Thanks so much for your comment and concern. First, this fear of isolation to "like only" can be applied to many students. Think of the students who live in the wealthier parts of town, who are zoned for the same school district. Are they likely hanging out all day with those from very similar backgrounds and socio-economic status? Yes. Just like that, some homeschoolers tend to group with those of like mind (such as similar religion or similar style of curriculum).

In the real world of homeschooling, I've found this to be far from the truth. The homeschoolers that are part of our local co op, for example, are diverse in ethnicity, socio-economic status, religion, learning styles etc. Just like in the real world, when you bring two or more people together there is likely to be a difference of opinion. There are likely to be conflicts with teachers, other parents. I've noticed my own children having pretty sophisticated political discussions with friends who DO NOT agree with them. They talk, they listen, they debate. Then you know what they do? They go hang out and play, or go to someone's house and play video games or go swimming in the community pool. Any student can be taught to respect others, to learn how to handle conflict, and to learn to embrace diversity rather than reject it. Public school is not the only place for that kind of exposure.

All students need to learn to navigate the world whether they are homeschooled, public-schooled, or private schooled. Opportunities within all these forms of education exist to learn, grow and embrace diversity. One experience doesn't really reign superior in that aspect. All can be insular if they want to be. It's up to the parents to make sure they are not.

Kathleen Cochran on January 22, 2017:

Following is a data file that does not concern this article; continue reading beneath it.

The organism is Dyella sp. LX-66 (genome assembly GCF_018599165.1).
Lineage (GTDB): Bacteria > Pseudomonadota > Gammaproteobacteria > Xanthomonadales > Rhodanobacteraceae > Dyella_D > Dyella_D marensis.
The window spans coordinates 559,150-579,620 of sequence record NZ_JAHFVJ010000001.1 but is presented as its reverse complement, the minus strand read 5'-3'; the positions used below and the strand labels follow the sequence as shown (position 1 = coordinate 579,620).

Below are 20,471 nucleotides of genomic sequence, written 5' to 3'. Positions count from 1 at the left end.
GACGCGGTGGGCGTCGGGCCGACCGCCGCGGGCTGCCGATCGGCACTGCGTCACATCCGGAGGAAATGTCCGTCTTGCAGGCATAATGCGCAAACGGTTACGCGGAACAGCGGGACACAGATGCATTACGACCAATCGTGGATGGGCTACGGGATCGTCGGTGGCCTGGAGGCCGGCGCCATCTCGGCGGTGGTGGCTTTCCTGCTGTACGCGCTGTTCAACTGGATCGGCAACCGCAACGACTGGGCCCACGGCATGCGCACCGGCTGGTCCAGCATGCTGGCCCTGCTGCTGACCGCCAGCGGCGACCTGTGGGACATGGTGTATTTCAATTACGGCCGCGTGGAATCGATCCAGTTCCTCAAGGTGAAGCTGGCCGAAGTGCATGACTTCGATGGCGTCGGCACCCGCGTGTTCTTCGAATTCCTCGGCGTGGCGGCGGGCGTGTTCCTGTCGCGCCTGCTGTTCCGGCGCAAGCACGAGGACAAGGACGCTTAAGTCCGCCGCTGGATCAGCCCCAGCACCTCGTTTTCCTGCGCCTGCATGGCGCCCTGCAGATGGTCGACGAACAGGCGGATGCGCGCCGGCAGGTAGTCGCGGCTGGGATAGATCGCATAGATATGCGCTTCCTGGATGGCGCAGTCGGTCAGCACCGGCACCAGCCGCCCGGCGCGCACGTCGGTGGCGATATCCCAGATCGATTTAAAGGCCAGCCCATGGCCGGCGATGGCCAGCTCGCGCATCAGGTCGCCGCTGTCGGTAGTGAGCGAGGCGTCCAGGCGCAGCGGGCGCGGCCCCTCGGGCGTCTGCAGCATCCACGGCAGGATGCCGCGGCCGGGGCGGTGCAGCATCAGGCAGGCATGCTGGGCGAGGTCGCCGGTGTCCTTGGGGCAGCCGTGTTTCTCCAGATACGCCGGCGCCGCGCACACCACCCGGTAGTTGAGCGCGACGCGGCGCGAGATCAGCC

I've observed the one thing missing from a homeschool experience is the student learning to deal with people/teachers/other students who are different or disagreeable. This experience is a vital part of growing up prepared for the real world. I'd be interested to hear the experiences of parents who have dealt with this part of the education process.

Anne on January 16, 2016:

I wanted to homeschool ---He refused.

Saying how all the geeky kids were homeschooled. I put my daughter in preschool after many arguments. It was not worth it--I could have easily taught her what they did. The preschool teacher acted like she owned my daughter. Snapping pictures of her without asking me. How would I know what or where she is going to use that picture? WHen I showed up unannounced to bring her something, the teacher was visibly upset. She kept saying I should have called! She is 4 yrs old ! When I walked in, I was politely reprimanded that their policy is to call before you show up. I have no idea why. I got the feeling that parents are not in charge of their kid when they are in school. The teacher is! I did some research and found that to be slightly true!

Against "his" wishes, I pulled her out at the end of the year and never looked back. I am not with him anymore because we DO NOT agree on this subject. This child gets one childhood and I know I can do a better job. Love homeschooling and now a single parent plus I work at home. Yes, it is a lot of work--but I see the benefits! If I can do it, anyone can whether you are poor, or single with zero support!!!!

Krzysztof Willman from Parlin, New Jersey on August 16, 2015:

Excellent hub that everyone should take notice of. I myself have learned more about home schooling than ever before. The socialization is definitely the most talked about issue and it even gets played for laughs on TV and in comedy. However that's pure ignorance and a complete lack of knowledge on those individuals. With the rise in school shooting and violent behaviors/bullying it's not surprising that homeschooling is on the rise. It actually seems a lot more beneficial than traditional public schooling.

Chantelle Porter from Chicago on August 09, 2015:

I homeschooled my son with autism and regret not one minute of it. We had a wonderful time together and he had the opportunity try many subjects that if he had gone to public school he would never have had. It is not easy. It is a full time but totally worth it.

Gabriela Montoya-Eyerman on August 07, 2015:

Hi, I did homeschool for a while, then had to go back to work (teaching in a public school and hubby didn't want to do the homeschooling on his own). I really miss it. I am not teaching any more s maybe we will be able to do it again when I convince my husband that it can be done.

Eileen from Western Cape , South Africa on August 05, 2015:

This hub has cleared all the myths I had about homeschooling. Fascinating hub and very insightful

L C David (author) from Florida on August 05, 2015: